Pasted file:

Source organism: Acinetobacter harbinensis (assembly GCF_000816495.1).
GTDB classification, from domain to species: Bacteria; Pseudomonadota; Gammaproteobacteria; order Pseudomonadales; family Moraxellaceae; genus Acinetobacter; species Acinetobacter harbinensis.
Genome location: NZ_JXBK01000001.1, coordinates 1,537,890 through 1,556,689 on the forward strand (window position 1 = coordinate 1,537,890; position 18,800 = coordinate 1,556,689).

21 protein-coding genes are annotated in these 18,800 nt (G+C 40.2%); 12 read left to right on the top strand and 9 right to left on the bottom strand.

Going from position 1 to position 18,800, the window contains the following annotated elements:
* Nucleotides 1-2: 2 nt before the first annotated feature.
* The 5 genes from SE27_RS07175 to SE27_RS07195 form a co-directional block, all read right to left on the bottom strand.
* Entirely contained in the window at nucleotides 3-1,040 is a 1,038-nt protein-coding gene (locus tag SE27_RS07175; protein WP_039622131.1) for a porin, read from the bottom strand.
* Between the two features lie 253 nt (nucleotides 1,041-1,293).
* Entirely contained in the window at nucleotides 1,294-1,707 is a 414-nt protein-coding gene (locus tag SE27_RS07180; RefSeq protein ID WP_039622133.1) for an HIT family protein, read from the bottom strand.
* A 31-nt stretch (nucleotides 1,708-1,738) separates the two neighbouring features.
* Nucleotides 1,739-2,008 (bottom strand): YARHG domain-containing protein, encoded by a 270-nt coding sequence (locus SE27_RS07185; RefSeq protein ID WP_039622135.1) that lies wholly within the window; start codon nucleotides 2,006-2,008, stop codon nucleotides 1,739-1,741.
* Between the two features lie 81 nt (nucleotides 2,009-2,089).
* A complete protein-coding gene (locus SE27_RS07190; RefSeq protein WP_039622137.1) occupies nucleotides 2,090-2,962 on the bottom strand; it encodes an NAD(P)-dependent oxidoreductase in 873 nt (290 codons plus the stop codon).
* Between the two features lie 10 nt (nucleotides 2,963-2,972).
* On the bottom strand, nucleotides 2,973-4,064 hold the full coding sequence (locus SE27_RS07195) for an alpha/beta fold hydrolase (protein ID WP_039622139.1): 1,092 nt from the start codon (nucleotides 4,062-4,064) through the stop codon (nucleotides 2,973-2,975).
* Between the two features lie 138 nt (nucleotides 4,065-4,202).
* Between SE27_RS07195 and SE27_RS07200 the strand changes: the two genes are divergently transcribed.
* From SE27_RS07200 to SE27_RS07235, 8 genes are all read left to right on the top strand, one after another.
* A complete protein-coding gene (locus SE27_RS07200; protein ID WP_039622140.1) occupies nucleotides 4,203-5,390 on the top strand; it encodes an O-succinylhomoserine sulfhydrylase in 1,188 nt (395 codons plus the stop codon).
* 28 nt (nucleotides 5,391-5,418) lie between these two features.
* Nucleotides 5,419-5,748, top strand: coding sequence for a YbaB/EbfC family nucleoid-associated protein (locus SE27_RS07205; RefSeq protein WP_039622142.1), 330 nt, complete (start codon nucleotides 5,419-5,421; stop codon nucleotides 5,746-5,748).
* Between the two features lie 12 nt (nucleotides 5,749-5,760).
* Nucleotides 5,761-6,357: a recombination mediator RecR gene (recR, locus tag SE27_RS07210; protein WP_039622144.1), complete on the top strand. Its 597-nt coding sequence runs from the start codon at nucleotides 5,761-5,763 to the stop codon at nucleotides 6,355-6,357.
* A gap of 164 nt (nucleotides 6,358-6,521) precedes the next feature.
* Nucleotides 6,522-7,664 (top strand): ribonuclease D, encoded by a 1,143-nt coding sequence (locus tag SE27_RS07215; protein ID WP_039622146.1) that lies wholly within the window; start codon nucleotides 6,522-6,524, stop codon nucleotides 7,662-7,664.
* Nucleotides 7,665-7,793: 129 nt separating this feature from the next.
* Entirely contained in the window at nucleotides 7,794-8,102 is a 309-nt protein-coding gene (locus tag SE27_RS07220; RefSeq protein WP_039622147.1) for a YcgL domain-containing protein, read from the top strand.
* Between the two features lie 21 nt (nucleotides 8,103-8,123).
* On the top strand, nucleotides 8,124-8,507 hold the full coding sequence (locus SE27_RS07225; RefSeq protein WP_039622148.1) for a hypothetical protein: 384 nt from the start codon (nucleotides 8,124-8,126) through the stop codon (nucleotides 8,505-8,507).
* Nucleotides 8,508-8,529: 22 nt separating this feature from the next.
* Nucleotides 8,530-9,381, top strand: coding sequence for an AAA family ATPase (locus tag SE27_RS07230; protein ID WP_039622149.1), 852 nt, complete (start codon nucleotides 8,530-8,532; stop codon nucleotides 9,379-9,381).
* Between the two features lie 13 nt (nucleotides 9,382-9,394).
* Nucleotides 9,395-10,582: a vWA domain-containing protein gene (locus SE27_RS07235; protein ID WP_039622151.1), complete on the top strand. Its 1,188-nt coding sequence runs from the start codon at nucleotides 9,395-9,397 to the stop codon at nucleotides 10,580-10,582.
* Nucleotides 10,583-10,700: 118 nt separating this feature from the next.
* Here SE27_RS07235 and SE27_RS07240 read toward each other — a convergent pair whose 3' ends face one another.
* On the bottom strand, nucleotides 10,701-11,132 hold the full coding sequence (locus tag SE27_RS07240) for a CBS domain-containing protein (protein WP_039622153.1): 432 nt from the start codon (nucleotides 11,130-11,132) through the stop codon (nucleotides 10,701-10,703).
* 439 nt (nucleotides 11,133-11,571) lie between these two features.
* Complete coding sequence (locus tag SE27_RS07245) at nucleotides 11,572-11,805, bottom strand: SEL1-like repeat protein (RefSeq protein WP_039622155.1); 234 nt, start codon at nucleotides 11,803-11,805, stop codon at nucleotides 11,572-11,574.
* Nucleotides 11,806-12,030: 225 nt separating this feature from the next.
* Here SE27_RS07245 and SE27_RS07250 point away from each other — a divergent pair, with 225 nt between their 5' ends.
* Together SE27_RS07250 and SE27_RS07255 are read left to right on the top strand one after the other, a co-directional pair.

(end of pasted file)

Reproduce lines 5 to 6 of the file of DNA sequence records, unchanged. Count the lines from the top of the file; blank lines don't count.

Going from position 1 to position 18,800, the window contains the following annotated elements:
* Nucleotides 1-2: 2 nt before the first annotated feature.